Abstract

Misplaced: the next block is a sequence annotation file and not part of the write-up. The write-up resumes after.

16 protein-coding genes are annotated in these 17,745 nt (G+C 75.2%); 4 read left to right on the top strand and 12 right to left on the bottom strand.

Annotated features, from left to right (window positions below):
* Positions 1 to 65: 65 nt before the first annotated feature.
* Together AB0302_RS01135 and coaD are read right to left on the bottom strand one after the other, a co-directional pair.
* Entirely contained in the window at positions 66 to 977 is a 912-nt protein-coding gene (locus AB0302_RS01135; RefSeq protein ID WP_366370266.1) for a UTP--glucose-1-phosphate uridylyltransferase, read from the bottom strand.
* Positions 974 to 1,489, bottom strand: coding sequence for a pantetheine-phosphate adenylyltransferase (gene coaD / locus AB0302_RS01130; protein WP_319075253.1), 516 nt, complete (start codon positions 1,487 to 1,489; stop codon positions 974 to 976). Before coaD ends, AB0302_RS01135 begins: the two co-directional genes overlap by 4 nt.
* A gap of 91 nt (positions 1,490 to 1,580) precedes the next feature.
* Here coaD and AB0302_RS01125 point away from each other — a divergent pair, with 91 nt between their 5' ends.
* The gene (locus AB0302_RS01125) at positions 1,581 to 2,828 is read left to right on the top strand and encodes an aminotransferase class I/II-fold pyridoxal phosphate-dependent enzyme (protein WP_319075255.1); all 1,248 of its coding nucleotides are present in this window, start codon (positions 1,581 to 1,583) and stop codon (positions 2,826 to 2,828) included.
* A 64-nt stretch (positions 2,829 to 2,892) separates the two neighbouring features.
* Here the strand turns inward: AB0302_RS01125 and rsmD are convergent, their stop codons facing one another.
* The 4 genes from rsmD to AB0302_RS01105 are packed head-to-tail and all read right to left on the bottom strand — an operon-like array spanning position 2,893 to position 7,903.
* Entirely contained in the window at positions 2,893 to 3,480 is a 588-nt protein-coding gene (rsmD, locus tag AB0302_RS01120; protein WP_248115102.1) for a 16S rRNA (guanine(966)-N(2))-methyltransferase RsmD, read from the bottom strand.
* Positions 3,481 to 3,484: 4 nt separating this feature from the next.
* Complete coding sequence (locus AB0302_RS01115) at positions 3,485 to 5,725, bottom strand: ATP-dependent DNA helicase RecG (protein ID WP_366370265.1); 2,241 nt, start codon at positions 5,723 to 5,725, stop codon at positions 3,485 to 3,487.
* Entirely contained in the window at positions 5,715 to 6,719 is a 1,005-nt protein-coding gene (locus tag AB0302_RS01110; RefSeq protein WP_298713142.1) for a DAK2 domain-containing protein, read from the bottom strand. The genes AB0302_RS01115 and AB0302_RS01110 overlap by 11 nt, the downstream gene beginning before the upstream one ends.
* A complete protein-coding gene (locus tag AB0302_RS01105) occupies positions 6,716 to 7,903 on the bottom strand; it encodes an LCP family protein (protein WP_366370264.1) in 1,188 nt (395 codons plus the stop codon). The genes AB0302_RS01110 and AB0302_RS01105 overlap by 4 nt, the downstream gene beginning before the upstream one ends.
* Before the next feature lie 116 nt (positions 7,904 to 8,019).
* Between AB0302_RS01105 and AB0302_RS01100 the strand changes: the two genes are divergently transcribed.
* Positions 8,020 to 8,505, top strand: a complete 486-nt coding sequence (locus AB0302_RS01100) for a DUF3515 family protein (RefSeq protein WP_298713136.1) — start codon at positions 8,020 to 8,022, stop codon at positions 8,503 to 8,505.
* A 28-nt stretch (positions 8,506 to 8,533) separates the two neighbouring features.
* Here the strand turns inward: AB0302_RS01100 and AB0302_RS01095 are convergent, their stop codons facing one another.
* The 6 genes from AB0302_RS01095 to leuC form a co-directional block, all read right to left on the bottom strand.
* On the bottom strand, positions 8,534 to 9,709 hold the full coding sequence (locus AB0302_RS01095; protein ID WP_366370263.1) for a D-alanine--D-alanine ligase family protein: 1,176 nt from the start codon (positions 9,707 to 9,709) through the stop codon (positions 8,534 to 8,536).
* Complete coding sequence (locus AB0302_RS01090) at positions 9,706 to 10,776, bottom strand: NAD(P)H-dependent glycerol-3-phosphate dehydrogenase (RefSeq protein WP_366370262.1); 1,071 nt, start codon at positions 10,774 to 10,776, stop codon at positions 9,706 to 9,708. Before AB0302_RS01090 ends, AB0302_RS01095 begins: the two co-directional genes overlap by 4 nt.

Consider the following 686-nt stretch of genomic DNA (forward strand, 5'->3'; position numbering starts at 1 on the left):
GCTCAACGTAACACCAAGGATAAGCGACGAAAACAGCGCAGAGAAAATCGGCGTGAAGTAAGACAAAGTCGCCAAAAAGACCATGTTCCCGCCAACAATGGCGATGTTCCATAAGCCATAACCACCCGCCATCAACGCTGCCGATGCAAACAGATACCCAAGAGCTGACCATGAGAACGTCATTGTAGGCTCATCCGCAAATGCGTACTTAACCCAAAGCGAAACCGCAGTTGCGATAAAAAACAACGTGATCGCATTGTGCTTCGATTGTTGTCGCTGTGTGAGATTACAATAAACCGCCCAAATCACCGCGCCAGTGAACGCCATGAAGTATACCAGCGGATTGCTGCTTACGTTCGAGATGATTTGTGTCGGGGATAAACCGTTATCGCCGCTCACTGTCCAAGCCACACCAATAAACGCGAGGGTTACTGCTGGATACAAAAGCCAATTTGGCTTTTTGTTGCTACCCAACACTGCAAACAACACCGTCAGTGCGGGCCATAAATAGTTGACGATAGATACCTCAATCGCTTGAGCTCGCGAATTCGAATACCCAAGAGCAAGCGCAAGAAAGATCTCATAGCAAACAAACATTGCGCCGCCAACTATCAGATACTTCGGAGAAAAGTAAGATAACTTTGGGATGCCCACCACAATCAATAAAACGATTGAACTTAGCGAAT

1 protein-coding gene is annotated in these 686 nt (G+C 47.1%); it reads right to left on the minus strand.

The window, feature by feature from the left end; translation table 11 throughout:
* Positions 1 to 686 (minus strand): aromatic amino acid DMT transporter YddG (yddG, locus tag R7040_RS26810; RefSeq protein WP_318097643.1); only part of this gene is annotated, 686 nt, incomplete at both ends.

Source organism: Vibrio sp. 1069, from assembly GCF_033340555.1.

Borders have been commonly popularized as a space where illegal acts and perversions occur. As an area of political instability and representative of constant corporal movement, they are imagined as the impossibility of cultural development. Typical representations of the people on the border imitate an incomplete reality and, as a result, the alienation of these groups by the pre-established norms of both surrounding societies. This article reconsiders the border experience of the Amazon and Texas with the purpose of comparing and recuperating pieces of the inhabitant's bodies and experiences. In particular, the film Iracema: Uma Transa Amazônica and the historical novel Caballero will be examined. Besides their evident differences, an analogy can be constructed to show the similarities between the Amazon in the 1970s and the Mexican experience in Texas in the 1800s. These two distinct histories will demonstrate the importance of a discourse on resistance on the border and contribute to mapping the dynamic intersections of sex and gender.

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